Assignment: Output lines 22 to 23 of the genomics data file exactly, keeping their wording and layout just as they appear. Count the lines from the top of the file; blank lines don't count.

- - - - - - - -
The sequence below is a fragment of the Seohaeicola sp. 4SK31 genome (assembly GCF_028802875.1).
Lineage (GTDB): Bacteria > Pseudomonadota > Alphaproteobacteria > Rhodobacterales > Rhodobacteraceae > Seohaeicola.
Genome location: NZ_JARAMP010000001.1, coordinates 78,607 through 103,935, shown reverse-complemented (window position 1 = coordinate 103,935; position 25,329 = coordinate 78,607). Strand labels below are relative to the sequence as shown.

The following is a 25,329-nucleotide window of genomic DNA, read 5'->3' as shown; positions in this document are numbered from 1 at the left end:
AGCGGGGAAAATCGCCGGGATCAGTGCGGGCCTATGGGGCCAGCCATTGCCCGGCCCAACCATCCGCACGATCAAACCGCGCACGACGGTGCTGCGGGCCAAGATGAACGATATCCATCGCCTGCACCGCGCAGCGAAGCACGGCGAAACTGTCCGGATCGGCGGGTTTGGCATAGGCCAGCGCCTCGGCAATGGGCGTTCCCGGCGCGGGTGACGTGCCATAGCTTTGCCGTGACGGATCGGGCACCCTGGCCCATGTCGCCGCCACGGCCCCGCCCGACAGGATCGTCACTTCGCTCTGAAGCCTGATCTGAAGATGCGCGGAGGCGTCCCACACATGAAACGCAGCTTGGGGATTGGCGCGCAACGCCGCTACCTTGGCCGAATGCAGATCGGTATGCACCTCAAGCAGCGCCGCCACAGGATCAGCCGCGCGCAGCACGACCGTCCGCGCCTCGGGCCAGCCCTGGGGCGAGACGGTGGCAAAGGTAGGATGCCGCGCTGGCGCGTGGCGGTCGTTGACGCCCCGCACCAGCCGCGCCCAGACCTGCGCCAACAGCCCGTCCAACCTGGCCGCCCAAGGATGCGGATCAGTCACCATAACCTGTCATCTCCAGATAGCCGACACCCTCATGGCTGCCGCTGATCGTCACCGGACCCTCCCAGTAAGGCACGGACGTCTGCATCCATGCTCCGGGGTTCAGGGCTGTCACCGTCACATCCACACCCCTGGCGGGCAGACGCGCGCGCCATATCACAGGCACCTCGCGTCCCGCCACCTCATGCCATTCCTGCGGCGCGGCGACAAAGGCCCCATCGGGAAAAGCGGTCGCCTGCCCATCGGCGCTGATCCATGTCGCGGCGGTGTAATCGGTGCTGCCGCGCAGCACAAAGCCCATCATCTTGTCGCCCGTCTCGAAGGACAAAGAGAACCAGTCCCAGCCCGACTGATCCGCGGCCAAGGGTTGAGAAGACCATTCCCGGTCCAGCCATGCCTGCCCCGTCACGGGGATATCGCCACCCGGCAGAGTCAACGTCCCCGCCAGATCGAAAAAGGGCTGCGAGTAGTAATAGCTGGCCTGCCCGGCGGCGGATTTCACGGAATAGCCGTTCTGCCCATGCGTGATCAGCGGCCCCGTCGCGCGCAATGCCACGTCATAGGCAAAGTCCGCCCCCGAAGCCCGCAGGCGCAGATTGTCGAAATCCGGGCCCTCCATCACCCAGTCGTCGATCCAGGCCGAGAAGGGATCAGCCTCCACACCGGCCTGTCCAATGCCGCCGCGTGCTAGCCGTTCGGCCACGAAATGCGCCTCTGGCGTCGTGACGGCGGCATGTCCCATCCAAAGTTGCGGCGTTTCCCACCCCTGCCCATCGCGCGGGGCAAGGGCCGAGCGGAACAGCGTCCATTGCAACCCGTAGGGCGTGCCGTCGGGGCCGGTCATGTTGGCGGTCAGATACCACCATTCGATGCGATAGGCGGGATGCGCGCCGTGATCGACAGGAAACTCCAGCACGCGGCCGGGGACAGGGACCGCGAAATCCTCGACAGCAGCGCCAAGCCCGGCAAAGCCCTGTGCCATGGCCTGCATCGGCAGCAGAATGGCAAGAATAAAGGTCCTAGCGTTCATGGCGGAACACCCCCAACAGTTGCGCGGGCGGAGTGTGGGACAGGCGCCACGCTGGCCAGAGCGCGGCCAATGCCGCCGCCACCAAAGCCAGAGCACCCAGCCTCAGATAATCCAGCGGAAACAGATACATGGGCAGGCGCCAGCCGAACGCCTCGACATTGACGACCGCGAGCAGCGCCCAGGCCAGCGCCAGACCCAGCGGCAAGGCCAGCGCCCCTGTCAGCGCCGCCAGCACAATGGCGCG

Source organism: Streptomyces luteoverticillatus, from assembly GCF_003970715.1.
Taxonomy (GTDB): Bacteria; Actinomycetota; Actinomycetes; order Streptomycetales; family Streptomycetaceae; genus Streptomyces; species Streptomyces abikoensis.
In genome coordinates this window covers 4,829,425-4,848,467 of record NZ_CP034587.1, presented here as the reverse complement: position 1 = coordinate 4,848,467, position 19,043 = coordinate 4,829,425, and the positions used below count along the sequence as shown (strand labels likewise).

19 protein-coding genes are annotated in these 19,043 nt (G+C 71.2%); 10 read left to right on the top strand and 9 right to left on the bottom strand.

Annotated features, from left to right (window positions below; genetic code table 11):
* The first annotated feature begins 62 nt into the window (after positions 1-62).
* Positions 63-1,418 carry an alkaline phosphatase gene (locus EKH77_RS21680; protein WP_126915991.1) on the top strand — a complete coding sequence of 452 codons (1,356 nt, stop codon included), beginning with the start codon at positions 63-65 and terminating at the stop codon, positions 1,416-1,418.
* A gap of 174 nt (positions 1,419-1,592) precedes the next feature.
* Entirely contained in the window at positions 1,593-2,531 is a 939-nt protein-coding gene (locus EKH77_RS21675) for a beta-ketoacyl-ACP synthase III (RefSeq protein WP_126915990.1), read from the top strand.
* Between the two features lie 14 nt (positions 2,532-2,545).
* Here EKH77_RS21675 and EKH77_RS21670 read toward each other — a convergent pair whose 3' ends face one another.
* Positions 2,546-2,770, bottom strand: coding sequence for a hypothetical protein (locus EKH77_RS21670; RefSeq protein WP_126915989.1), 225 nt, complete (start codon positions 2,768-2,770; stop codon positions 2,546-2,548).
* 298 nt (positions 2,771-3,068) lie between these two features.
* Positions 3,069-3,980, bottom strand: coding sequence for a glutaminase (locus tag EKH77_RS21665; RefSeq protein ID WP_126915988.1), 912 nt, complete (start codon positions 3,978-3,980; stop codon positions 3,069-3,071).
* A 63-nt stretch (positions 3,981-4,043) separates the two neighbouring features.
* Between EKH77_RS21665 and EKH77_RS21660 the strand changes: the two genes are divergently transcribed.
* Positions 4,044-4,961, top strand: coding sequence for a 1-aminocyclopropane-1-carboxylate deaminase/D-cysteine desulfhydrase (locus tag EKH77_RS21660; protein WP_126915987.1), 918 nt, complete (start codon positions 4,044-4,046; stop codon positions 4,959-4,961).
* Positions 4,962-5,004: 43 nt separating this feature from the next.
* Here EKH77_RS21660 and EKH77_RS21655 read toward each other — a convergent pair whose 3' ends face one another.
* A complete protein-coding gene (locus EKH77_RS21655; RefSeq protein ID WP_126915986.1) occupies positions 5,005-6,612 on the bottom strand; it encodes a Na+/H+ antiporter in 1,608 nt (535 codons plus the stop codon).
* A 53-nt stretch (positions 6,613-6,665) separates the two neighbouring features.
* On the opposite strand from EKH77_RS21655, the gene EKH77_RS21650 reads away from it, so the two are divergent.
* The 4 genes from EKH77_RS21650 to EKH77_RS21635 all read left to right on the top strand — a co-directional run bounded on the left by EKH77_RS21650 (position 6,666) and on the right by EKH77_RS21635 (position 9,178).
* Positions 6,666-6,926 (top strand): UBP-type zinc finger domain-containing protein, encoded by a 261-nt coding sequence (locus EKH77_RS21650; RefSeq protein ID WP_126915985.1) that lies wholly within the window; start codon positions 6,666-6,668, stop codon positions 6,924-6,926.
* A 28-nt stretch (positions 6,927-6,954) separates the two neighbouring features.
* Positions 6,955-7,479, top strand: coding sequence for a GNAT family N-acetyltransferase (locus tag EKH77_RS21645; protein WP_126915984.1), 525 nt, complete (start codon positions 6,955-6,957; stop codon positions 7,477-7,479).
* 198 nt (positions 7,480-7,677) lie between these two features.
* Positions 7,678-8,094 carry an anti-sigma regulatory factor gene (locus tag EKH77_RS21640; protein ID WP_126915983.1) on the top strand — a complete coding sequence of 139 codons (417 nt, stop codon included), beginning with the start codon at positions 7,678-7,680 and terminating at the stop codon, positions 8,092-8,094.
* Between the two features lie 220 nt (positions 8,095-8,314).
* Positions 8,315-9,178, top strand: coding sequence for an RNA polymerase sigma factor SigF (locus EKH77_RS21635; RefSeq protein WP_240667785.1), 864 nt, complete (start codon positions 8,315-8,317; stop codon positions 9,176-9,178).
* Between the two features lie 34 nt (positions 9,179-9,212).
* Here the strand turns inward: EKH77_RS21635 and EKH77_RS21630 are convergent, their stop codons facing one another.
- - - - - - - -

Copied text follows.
* Positions 4,044-4,961, top strand: coding sequence for a 1-aminocyclopropane-1-carboxylate deaminase/D-cysteine desulfhydrase (locus tag EKH77_RS21660; protein WP_126915987.1), 918 nt, complete (start codon positions 4,044-4,046; stop codon positions 4,959-4,961).
* Positions 4,962-5,004: 43 nt separating this feature from the next.